After lightening up their mortgage portfolios in April and May due to rising interest rates and choppy liquidity, portfolio managers at Delaware Management Company Inc. believe that last week's Fed announcement may provide the impetus needed to re-enter the mortgage market with all guns blazing.
"This [announcement] could be good for mortgages and help spread product over the short term," said Stephen R. Cianci, vice president and portfolio manager of the Philadelphia-based investment company. "The surprise was that they didn't maintain the tightening bias, and instead they were neutral. So what I'm looking for now is a good entry point back into the market - and now we might be coming close to one."
More specifically, Cianci is looking for mortgage bond spreads that are "north of 150" on the current coupon mortgage, a goal that might be just around the corner following the Fed's stance of neutrality, he said.
By using the strategy of sector rotation and security selection, the company operates by overweighting spread sectors and underweighting non-spread sectors. Therefore, Cianci considers his department to be more of a "spread shop," rather than a team that focuses primarily on durations and interest rates.
With this method, Delaware Management maintains a fairly sizable portfolio. Out of $45 billion in total assets, the company maintains around $20 billion in fixed-income (including domestic and international), $3 billion of which is in investment-grade bonds. Between 30% and 40% of that $3 billion (or between $900 million to $1.2 billion) is in mortgage-related assets.
Currently positioned primarily in bonds with coupons of 6.5% and 7%, Delaware Management is now overweighted in 30-year paper and underweighted in 15-year paper.
"Our portfolio has recently been slightly underweighted in mortgages relative to the Lehman Aggregate Index," Cianci said. "But then again, we were overweighted up until the end of April and early May, so now we're really contemplating getting back into the market."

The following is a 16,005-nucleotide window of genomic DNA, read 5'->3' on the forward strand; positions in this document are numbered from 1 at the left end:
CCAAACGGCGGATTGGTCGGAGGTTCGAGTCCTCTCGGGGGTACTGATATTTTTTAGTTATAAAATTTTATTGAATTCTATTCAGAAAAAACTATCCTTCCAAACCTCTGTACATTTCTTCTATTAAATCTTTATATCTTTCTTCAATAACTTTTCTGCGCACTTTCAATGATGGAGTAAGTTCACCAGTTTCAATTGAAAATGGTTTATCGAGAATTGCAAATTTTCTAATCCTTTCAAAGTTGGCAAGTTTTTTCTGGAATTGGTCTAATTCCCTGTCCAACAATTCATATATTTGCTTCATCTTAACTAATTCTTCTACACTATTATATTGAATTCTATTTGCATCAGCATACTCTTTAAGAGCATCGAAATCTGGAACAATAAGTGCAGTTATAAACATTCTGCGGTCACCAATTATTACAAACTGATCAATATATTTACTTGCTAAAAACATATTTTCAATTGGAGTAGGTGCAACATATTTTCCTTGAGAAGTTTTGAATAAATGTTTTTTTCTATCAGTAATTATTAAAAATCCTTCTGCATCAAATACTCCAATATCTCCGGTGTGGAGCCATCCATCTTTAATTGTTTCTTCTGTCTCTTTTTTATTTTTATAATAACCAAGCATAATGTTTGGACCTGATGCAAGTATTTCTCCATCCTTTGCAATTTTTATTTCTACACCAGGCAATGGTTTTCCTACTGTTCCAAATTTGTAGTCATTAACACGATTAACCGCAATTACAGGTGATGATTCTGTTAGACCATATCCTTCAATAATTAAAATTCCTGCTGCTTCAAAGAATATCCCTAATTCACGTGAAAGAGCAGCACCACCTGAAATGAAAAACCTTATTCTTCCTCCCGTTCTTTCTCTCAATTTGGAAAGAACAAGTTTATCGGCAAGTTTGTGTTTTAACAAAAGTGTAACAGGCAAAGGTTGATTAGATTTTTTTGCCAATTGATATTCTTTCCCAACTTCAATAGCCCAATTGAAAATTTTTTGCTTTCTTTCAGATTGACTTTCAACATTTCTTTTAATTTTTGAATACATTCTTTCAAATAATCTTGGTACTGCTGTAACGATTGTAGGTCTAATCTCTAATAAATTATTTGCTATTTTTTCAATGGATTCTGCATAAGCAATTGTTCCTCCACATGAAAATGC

Cianci considers his company's investment strategy to be unique. The basic idea is that his team tries to maximize the amount of yield it can purchase in the mortgage market while minimizing the amount of option cost. According to Cianci, this is accomplished in a number of ways.
"One of the easiest ways is to take advantage of the roll market," Cianci said. "But rolls have been kind of on the thin side, so it hasn't been the best way to do it."
Another option has been to take advantage of low-loan-balance collateral which has prepayed much slower, especially throughout the rally of January 1999 to April 1999.
"It's weird to say recent rally', since the market just backed up 100 basis points, but it was indeed a rally up until about a month ago," Cianci noted. "But this method kicks off a lot more carry in our portfolio than if we were [buying] just TBA 7's or TBA 7.5's alone."
One type of collateral-specific situation that the company has liked is what Cianci calls the "Alt-A story". With this type of product, prepayments are less sensitive to rate moves, so it provides a nice vehicle for the company, Cianci notes.
Additionally, liquidity concerns in the market have also directed the firm's mortgage team to concentrate on collateral.
"You want to be in the most liquid things in the mortgage market, namely collateral," Cianci added. "With liquidity so choppy, you look for your opportunities in the dislocation in the structured market, which I do think will arise."
Therefore, a third strategy that has become increasingly popular at Delaware Management is to get involved in structured products, such as very plain-vanilla planned authorization class paper.
According to Cianci, Delaware recently bought five-year PAC paper which was "written in very nicely" to its portfolio.
"When we feel there is a relative value opportunity, we'll look at PACs relative to CMBS, relative to corporates, relative to ABS," Cianci said, "and at times PAC paper will look a little cheaper."
The company also invests in CMBS, mainly because it offers a "very good yield" and the current spread-widening in the sector certainly presents an investment opportunity. However, Cianci believes that all spread product, particularly CMBS, will continue to "go through a blip" because of the amount of supply that is going to come from the corporate market. This, Cianci says, could hurt spread product in the short term.
Overall, the company invests primarily in pass-throughs; according to Cianci, the portfolio is approximately 75% pass-throughs and 25% structured product.
"And that is very different than what it was in 1997," Cianci mentioned, "when it was probably 50/50."
Despite the current buzz in the market surrounding the new technologically-advanced prepayment "supermodels" surfacing from the likes of Bear, Stearns & Co., Cianci believes that other tools for measuring risk in the mortgage market are more impressive.
"I think that prepayment models are important," Cianci said. "But one consistent thing about them is that they are consistently wrong."
Instead, Cianci is far more enthralled by PaineWebber's empirical duration studies for quantifying risk and use of horizon analysis. He is also taken with Goldman, Sachs & Co.'s use of empirical option-adjusted spreads (OAS) and shifting OAS as rates change.
"They are the more unique, cutting-edge things going on in the mortgage market, as opposed to tweaking an OAS model with loan-level data," Cianci said. - AT